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Father of 15-year-old jetliner stowaway travels from California to Honolulu to see teen

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HONOLULU, Hawaii - Hawaii officials say the father of a 15-year-old boy who stowed away in a jetliner's wheel well has arrived in Honolulu from California, but they have been tightlipped about what happens next.

A state Department of Human Services spokeswoman said the agency's child welfare unit won't disclose any information on the release of the teen, Yahya Abdi, because of concerns about privacy and confidentiality.

Spokeswoman Kayla Rosenfeld on Tuesday confirmed the arrival of Abdilahi Yusuf.

She said previously that Abdi was in a Honolulu hospital after being transferred to state custody from the Maui airport, where he was questioned by FBI and airport officials following the April 20 flight.

A spokeswoman for the Council on American-Islamic Relations in San Francisco who had been speaking for the family declined to comment beyond reiterating a statement earlier this week that Yusuf wanted to see his son soon.

In a typical runaway case in Hawaii, the Human Services Department's child welfare unit would begin by investigating any abuse allegations, said Jaque Kelley-Uyeoka, deputy CEO of Hale Kipa, a non-profit that works with at-risk youth in Hawaii.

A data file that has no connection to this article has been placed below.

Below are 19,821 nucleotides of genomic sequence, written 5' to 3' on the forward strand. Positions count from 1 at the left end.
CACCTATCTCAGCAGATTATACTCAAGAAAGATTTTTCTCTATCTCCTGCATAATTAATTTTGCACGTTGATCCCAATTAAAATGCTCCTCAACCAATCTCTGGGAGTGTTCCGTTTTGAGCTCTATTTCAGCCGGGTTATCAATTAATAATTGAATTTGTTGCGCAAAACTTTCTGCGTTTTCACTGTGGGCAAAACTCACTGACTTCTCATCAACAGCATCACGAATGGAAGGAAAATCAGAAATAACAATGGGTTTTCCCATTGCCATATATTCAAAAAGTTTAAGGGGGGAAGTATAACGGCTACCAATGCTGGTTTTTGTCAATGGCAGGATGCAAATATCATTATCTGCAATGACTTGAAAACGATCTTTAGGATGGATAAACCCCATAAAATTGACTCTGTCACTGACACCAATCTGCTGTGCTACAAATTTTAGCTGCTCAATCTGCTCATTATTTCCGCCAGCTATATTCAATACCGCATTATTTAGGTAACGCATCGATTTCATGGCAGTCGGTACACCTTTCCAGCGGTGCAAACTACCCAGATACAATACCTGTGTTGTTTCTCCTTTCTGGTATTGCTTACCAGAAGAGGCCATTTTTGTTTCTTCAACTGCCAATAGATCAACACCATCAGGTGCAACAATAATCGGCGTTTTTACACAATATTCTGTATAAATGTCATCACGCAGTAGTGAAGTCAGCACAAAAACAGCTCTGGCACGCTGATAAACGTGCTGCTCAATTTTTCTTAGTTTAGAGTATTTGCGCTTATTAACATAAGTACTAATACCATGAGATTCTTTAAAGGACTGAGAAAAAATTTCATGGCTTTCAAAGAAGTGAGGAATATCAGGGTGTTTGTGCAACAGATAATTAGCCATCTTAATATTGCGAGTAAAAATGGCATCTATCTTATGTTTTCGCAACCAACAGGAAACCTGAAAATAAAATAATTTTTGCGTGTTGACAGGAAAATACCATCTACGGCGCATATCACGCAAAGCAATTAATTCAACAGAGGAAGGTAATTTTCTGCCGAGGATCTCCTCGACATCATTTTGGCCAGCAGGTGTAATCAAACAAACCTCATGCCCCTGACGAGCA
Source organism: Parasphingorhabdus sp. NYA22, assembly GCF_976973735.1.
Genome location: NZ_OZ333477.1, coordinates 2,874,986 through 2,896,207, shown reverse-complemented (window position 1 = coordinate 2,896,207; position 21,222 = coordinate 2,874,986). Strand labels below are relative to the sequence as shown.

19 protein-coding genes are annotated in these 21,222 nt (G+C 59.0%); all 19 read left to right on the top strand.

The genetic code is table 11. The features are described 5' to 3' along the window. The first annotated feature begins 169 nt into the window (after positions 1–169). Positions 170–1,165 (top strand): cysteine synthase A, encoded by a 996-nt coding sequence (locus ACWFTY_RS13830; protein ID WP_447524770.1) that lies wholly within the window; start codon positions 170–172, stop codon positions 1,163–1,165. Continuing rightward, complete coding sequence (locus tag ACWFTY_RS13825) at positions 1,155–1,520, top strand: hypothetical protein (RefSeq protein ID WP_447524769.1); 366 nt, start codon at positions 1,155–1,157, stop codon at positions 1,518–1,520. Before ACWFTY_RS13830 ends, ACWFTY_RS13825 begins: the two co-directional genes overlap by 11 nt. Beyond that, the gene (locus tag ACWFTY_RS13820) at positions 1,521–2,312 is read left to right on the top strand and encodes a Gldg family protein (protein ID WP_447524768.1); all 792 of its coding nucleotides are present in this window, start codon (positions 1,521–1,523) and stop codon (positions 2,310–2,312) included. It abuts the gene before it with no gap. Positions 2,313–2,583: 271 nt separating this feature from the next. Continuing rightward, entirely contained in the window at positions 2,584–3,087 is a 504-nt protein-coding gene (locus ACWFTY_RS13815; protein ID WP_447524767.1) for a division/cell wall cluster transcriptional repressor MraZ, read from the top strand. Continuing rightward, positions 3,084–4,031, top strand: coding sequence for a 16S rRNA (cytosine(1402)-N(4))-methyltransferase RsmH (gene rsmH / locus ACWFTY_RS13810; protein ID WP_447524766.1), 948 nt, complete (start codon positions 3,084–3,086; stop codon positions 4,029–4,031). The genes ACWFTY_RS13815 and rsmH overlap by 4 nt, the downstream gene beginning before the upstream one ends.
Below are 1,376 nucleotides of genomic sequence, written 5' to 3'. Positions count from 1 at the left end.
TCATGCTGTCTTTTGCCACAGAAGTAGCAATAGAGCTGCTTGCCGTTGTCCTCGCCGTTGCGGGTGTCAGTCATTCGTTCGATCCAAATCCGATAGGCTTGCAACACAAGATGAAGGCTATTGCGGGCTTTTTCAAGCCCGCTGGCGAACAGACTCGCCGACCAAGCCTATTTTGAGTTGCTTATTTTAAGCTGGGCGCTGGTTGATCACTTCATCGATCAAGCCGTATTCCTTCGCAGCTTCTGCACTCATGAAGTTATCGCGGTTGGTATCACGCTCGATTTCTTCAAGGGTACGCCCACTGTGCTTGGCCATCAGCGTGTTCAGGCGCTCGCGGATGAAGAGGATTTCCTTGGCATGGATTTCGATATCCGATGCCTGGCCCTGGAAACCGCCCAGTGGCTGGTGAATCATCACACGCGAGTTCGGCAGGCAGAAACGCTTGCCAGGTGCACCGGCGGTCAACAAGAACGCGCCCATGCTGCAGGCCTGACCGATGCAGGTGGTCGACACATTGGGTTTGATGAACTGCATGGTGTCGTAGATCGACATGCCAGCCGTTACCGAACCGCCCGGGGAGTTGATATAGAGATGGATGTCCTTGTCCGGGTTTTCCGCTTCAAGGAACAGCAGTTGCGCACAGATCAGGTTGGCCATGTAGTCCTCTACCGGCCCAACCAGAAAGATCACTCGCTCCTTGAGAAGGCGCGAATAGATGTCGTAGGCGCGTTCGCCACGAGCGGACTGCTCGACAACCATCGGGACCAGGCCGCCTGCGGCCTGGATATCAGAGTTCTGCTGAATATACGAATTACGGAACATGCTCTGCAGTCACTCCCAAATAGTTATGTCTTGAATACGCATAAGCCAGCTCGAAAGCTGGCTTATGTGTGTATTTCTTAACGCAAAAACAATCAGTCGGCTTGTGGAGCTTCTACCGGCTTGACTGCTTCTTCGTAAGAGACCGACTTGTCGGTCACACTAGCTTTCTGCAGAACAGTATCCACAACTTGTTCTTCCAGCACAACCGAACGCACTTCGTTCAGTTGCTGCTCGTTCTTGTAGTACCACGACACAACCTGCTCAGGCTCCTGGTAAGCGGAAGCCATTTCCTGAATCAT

"DHS, they're not looking to take kids away from families," she said. "If DHS rules there is no abuse or neglect, then they are not going to allow for an extended out-of-home stay, by any means. The possibility is DHS steps out of the picture, and we work to unify the family."

Brokering reconciliation in a runaway case without evidence of abuse could take only a few days, Kelley-Uyeoka said. Alternately, the state or a service provider could try to arrange counselling, or for the child to stay with another relative.

Hawaii does not have an emancipation law that allows minor to declare themselves their own legal guardians, so kids who continue to reject all other options eventually would be "on the run," she said.

Abdi survived a 5 1/2-hour flight from San Jose, Calif., to Maui after hopping an airport fence and climbing into the wheel well of a Boeing 767. He has not spoken publicly about the ordeal that raised questions about airport security and revealed the personal family drama of a Somali immigrant struggling to adjust to life in the United States.

Abdi, who lives in Santa Clara, Calif., with his father, stepmother and siblings, had been unhappy in California and desperately missed his mother, according to those who know his family.

His mother lives in a refugee camp in eastern Ethiopia. Ubah Mohammed Abdule told The Associated Press that the boy longed to see her, but couldn't because his father told him she was dead and didn't allow contact.

The boy's sister Najma Abdi said Monday that their birth mother was lying, and that the father didn't take the children away from her or mistreat them.

Yusuf says his son was "struggling adjusting to life" in America but that he is excited to bring him home to California.

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Associated Press writer Sam Eifling contributed to this report. Oskar Garcia can be reached on Twitter at http://twitter.com/oskargarcia

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